In February 2004, in a dorm room not-so-far away, the perpetually baby-faced Mark Zuckerberg surrounded by his co-conspirators, friends and roommates, published what was then known as TheFacebook.com to the world wide web. And as we all now know, the rest was history.
Well, more or less.
In the short span of 15 years, Facebook has managed to kill businesses and fellow social platforms (Sorry, Myspace. Sorry, Friendster.), revolutionize industries, birth an Oscar-winning film starring Jesse Eisenburg, undermine our most sacred democratic institutions, and, somehow, found time along the way to rob us of all our personal information and privacy.
But, for every misstep and malfeasance made by the big, blue Internet giant, communities are brought just the slightest bit closer together, friendships blossom and moments and movements the world over are documented in a new form of collective history.
So, to 15 years of Facebook, we raise our glasses and look back at the good, the bad, the ugly and what to expect of the next 15.
On a surface level, the good of Facebook is not that hard to find. Simply log in to see a deluge of smiling baby pictures, heart-fluttering wedding photos and life updates from friends and acquaintances near and far. And, punctuating this stream of everyday bridge-building are the big moments when communities rally, democracy spreads and love wins, capturing the world’s attention for even a few fleeting minutes.
Less bad than net neutral, Facebook has long tread the line between the good of the few and the good of the many. Constant algorithm changes have yet to strike the proper balance between friends and business interests in our feeds. The introduction of ads, while beneficial to brands, sparks questions about user data and privacy. But, compared to the headline grabbing misdeeds of the platform, these growing pains seem but minor missteps.
Cambridge Analytica, fake news and data breach after data breach, the cardinal sins of Facebook are not hard to find, but the tendrils of the most parasitic parts of the platform spread far and wide. From a new form of cyberterrorism to genocide and violence in developing nations, “making the world more open and connected” has, at times, seemed to be more a mission of destruction than a humanitarian effort.
The next 15 …
Suffice to say, devoid of any overwhelming revolution in public opinion or habit, Facebook is here to stay. But, as a business which has weathered the past 15 years relatively intact knows, evolution is vital to survival. While it’s difficult to speculate about the state of Facebook in 2034, the course for many changes has already been set:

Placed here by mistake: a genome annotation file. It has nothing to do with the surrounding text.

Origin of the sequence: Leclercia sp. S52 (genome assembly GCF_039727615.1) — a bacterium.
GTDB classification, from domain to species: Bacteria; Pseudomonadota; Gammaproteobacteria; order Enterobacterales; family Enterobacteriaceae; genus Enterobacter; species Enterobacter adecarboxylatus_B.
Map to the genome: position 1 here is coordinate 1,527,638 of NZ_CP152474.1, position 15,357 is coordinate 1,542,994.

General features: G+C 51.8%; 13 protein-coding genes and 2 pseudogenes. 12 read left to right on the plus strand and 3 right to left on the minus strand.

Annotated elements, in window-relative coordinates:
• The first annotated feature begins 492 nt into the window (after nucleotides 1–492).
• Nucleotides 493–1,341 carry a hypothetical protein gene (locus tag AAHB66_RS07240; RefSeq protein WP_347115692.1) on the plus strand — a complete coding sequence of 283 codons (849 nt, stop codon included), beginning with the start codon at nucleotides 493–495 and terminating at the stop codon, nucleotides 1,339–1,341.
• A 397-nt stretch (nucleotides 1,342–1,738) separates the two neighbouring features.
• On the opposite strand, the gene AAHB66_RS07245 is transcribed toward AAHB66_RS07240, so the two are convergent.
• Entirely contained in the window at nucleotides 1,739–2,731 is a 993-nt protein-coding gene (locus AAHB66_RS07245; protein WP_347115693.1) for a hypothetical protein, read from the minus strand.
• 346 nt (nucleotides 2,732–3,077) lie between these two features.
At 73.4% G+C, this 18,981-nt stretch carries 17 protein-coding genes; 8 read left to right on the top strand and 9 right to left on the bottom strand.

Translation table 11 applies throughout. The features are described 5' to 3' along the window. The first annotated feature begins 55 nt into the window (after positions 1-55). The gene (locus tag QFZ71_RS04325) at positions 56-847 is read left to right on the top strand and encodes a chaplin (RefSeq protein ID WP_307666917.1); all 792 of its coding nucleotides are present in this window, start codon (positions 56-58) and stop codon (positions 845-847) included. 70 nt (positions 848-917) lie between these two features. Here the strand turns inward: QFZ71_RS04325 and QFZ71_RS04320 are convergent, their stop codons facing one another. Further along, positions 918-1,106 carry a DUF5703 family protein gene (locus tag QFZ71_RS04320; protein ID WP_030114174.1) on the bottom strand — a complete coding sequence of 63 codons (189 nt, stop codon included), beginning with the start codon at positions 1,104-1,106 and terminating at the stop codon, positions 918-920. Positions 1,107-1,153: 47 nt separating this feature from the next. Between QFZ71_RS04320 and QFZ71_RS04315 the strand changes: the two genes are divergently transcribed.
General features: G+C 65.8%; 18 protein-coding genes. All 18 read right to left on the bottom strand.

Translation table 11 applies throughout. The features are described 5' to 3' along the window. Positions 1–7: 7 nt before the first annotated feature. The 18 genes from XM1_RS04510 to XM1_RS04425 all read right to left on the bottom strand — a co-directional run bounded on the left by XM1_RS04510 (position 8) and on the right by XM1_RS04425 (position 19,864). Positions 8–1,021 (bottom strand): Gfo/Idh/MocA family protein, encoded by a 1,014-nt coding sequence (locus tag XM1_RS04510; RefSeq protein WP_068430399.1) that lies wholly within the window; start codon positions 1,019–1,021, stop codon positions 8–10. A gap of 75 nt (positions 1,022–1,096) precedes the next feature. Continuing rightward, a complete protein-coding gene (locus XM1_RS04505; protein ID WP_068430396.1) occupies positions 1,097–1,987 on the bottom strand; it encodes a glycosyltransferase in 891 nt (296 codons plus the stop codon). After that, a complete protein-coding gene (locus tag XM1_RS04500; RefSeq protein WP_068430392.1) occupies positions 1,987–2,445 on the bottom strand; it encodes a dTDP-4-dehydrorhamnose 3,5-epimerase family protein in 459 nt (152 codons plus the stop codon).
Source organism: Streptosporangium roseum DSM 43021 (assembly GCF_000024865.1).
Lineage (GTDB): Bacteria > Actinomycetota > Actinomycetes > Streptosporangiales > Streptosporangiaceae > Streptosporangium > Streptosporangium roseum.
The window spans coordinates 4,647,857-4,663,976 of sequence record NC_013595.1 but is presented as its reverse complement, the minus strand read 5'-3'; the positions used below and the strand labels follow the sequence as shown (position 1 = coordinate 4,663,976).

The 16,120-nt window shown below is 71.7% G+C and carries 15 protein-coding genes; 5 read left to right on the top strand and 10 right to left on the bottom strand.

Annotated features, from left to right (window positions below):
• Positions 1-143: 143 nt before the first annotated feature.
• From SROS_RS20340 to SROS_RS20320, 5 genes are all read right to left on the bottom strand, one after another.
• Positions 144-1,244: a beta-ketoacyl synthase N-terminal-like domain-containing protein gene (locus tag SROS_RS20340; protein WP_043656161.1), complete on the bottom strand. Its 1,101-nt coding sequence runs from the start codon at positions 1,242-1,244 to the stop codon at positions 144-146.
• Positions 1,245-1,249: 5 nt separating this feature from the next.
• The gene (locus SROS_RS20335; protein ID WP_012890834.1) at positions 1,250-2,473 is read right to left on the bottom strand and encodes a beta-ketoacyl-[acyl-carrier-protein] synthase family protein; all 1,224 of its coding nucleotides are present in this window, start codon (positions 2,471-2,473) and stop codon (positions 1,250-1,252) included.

- The Facebook-ification of Instagram.
Some may consider this to be business as usual as “the ‘Book” bought “the ‘Gram” back in 2012, but with co-founders Kevin Systrom and Mike Krieger, CEO and CTO respectively, exiting abruptly in the fall of 2018, change is in the air. Think algorithm updates, more advertising opportunity, more branded content and more scandal all while balancing less independence from and closer ties to the main Facebook platform.
- New products for a new generation.
For Facebook, Instagram is and has always been a platform to embed younger audiences in the Facebook family web. Where Facebook’s Watch has yet to explode onto the streaming scene, IGTV is still poised to attract troves of viewers. Where Stories on Facebook are an afterthought for many, they’re an integral – and growing – part of the Instagram experience.
This all translates to more time and more eyes dedicated to the app which in turn means more money in Facebook’s pocket as advertisers scramble to get in front of the eyes of a younger audience, converting users to life-long customers and brand ambassadors.
- Judgement day awaits.
And, an ethical reckoning looms for the marketers, advertisers, developers and other groups with business interests in the platform. As Facebook has largely taken the heat for past scandals involving both the everyday use and misuse of user data, those who choose to integrate Facebook’s data options into their business strategies will undoubtably be forced to show their hand, defend their decisions and answer to their stakeholders.